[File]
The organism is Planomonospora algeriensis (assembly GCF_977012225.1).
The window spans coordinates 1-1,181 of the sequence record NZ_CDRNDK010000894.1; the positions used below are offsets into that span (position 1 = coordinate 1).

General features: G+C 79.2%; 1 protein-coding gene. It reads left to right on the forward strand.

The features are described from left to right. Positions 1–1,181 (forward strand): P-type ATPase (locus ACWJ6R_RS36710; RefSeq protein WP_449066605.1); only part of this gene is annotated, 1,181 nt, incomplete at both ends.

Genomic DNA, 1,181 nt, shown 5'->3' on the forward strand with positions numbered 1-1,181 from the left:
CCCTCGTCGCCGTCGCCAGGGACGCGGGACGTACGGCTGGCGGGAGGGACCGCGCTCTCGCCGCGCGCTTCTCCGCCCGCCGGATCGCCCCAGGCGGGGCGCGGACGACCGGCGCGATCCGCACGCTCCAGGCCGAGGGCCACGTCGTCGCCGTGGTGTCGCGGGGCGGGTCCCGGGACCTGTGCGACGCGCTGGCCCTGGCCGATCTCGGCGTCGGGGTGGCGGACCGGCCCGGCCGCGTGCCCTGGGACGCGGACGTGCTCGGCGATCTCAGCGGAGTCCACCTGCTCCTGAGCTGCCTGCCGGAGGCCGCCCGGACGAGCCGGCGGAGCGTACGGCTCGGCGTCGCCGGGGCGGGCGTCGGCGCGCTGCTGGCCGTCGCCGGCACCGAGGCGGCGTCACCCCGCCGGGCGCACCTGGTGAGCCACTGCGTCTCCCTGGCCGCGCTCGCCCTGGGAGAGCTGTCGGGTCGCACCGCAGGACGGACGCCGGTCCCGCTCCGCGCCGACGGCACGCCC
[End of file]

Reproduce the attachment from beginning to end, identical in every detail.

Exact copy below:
The organism is Planomonospora algeriensis (assembly GCF_977012225.1).
The window spans coordinates 1-1,181 of the sequence record NZ_CDRNDK010000894.1; the positions used below are offsets into that span (position 1 = coordinate 1).

General features: G+C 79.2%; 1 protein-coding gene. It reads left to right on the forward strand.

The features are described from left to right. Positions 1–1,181 (forward strand): P-type ATPase (locus ACWJ6R_RS36710; RefSeq protein WP_449066605.1); only part of this gene is annotated, 1,181 nt, incomplete at both ends.

Genomic DNA, 1,181 nt, shown 5'->3' on the forward strand with positions numbered 1-1,181 from the left:
CCCTCGTCGCCGTCGCCAGGGACGCGGGACGTACGGCTGGCGGGAGGGACCGCGCTCTCGCCGCGCGCTTCTCCGCCCGCCGGATCGCCCCAGGCGGGGCGCGGACGACCGGCGCGATCCGCACGCTCCAGGCCGAGGGCCACGTCGTCGCCGTGGTGTCGCGGGGCGGGTCCCGGGACCTGTGCGACGCGCTGGCCCTGGCCGATCTCGGCGTCGGGGTGGCGGACCGGCCCGGCCGCGTGCCCTGGGACGCGGACGTGCTCGGCGATCTCAGCGGAGTCCACCTGCTCCTGAGCTGCCTGCCGGAGGCCGCCCGGACGAGCCGGCGGAGCGTACGGCTCGGCGTCGCCGGGGCGGGCGTCGGCGCGCTGCTGGCCGTCGCCGGCACCGAGGCGGCGTCACCCCGCCGGGCGCACCTGGTGAGCCACTGCGTCTCCCTGGCCGCGCTCGCCCTGGGAGAGCTGTCGGGTCGCACCGCAGGACGGACGCCGGTCCCGCTCCGCGCCGACGGCACGCCC